Following a brief rehab assignment in Fort Myers, Casas returned to Worcester’s lineup on July 22. The left-handed hitter was slashing .296/.404/.504 (140 wRC+) with 11 doubles, one triple, five home runs, 16 RBIs, and 23 runs scored over his last 36 games. On the 2022 campaign as a whole, he is batting .273/.382/.481 (127 wRC+) with 20 doubles, one triple, 11 homers, 38 runs driven in, 45 runs scored, 46 walks, and 60 strikeouts across 72 games (317 plate appearances) for the WooSox.

Listed at a hulking 6-foot-5 and 250 pounds, Casas stands out both in the batter’s box and on the field. His hard-hit rates are to be reckoned with, as is his ability to play first base since he was recently identified by Baseball America as the best defensive first baseman in the International League.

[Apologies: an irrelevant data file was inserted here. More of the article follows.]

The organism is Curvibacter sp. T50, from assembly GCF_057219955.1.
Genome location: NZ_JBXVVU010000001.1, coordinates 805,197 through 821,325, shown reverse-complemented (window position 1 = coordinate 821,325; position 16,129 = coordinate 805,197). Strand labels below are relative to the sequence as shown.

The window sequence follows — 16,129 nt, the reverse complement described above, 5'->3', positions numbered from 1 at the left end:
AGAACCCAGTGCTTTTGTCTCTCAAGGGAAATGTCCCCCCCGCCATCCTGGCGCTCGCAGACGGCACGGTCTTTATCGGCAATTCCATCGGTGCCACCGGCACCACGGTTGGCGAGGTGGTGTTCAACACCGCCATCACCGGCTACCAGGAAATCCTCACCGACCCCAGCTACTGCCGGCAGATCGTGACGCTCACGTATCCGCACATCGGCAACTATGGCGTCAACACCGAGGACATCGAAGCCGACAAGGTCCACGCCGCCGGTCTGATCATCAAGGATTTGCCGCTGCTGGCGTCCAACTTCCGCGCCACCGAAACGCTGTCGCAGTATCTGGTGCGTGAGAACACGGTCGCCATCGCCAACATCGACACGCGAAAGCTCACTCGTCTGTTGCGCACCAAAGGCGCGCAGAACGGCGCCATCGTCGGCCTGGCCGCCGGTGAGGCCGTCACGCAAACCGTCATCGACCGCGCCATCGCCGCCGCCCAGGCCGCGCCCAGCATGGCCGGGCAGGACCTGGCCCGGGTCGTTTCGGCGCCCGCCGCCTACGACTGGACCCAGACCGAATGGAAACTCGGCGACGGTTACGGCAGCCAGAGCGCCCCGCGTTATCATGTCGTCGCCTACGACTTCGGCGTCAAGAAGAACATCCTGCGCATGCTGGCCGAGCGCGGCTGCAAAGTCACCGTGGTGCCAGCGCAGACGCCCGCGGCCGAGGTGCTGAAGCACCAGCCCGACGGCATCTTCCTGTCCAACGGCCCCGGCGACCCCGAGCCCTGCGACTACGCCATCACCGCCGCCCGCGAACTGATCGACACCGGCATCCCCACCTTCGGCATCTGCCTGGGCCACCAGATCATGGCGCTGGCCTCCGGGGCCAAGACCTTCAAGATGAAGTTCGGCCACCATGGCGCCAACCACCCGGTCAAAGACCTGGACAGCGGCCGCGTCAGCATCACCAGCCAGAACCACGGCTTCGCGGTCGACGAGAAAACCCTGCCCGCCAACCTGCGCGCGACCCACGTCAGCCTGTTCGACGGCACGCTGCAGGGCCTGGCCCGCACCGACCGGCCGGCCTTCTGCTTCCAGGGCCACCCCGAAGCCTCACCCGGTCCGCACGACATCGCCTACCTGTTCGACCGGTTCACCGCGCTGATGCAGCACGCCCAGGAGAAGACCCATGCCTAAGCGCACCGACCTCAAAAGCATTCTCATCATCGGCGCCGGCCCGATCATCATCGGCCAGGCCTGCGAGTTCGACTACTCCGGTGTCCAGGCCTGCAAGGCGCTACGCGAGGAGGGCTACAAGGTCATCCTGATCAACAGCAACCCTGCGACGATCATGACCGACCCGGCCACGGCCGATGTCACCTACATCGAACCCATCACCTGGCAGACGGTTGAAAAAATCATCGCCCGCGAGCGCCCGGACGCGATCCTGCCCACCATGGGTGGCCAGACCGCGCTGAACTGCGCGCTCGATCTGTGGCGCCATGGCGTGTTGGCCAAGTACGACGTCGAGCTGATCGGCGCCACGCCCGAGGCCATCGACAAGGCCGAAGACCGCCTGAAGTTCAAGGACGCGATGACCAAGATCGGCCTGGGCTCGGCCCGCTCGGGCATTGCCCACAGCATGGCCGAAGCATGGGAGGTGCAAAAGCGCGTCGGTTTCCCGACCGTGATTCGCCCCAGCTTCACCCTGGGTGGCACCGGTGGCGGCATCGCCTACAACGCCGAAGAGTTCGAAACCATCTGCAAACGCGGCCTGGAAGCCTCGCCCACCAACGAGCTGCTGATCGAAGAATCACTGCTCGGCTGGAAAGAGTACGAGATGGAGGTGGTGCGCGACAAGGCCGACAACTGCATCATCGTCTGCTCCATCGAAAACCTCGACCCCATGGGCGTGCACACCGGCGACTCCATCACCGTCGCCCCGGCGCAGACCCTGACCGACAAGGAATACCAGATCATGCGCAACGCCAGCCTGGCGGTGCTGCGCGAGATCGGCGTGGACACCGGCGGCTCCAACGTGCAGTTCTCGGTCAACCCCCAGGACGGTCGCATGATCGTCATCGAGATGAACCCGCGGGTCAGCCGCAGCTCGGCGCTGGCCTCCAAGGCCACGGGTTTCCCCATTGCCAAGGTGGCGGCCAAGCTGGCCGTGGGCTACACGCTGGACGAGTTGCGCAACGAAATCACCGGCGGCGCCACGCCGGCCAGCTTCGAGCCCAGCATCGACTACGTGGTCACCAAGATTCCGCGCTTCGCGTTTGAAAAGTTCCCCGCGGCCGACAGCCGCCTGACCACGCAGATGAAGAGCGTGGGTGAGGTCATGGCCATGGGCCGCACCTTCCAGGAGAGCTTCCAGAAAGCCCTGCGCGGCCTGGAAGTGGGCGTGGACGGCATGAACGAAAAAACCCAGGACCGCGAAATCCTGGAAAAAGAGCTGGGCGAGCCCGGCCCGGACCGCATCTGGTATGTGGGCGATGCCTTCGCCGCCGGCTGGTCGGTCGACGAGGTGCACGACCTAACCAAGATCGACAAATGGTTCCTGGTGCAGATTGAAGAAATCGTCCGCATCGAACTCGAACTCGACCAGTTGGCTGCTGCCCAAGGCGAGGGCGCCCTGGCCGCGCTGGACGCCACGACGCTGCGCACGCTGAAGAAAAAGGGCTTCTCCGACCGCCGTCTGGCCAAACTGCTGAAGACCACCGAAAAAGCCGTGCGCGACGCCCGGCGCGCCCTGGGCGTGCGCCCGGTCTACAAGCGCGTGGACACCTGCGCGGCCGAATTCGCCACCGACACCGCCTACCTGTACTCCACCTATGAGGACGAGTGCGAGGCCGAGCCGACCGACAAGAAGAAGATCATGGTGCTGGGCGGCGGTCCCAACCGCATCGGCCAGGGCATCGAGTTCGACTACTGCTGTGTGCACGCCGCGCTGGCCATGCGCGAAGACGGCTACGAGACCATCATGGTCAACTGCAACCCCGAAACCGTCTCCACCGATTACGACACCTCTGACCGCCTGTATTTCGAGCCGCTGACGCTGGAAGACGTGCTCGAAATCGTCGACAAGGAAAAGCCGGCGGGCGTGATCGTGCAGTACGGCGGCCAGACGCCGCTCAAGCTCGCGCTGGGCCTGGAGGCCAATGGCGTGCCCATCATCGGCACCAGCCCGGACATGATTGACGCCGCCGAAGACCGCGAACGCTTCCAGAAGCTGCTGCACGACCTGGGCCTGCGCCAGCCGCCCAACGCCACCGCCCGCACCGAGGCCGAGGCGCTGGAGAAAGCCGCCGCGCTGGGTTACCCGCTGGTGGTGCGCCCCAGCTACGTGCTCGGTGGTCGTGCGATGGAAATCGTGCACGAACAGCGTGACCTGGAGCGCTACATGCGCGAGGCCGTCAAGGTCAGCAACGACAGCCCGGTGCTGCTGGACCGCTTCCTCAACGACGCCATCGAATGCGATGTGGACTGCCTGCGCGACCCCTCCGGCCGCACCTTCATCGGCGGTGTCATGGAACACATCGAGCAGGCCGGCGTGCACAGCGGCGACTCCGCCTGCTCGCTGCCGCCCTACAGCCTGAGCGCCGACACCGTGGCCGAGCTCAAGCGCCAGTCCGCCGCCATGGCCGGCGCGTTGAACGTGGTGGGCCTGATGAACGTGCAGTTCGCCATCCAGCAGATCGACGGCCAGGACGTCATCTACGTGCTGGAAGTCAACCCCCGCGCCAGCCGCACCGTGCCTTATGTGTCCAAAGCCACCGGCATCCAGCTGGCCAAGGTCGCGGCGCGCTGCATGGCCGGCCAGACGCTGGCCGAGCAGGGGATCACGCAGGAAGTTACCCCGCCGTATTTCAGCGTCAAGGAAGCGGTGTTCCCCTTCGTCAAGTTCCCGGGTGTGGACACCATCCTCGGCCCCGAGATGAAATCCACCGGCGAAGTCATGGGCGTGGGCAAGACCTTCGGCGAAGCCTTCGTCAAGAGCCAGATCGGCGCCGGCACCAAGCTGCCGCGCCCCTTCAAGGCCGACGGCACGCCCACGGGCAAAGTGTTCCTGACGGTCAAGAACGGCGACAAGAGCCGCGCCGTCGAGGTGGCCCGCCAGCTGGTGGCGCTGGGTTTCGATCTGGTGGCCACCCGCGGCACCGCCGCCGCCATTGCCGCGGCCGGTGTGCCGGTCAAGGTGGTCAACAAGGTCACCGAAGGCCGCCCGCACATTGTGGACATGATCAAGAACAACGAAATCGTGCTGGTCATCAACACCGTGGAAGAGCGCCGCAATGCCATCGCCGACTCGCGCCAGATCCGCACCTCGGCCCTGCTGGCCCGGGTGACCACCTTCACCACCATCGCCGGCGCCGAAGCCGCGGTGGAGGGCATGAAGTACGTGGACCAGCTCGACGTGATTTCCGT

Casas is slated to become the fifth player to make his major-league debut with the Red Sox this season, joining Josh Winckowski, Zack Kelly, Jeter Downs, and Brayan Bello, who is listed right ahead of Casas in Baseball America’s Red Sox prospects rankings.

While there will be plenty of buzz surrounding Casas’ debut, the Red Sox will first need to add the infielder to their 40-man roster. They can easily accomplish this by placing closer Tanner Houck, who will undergo season-ending back surgery next week, on the 60-day injured list.

From there, Boston can simply swap Dalbec for Casas, who figures to split time at first base with the right-handed hitting Christian Arroyo while Eric Hosmer remains on the injured list because of low back inflammation.

Dalbec, on the other hand, will head to Worcester, meaning this is the first time the 27-year-old has been optioned since he made his major-league debut for Boston in August 2020.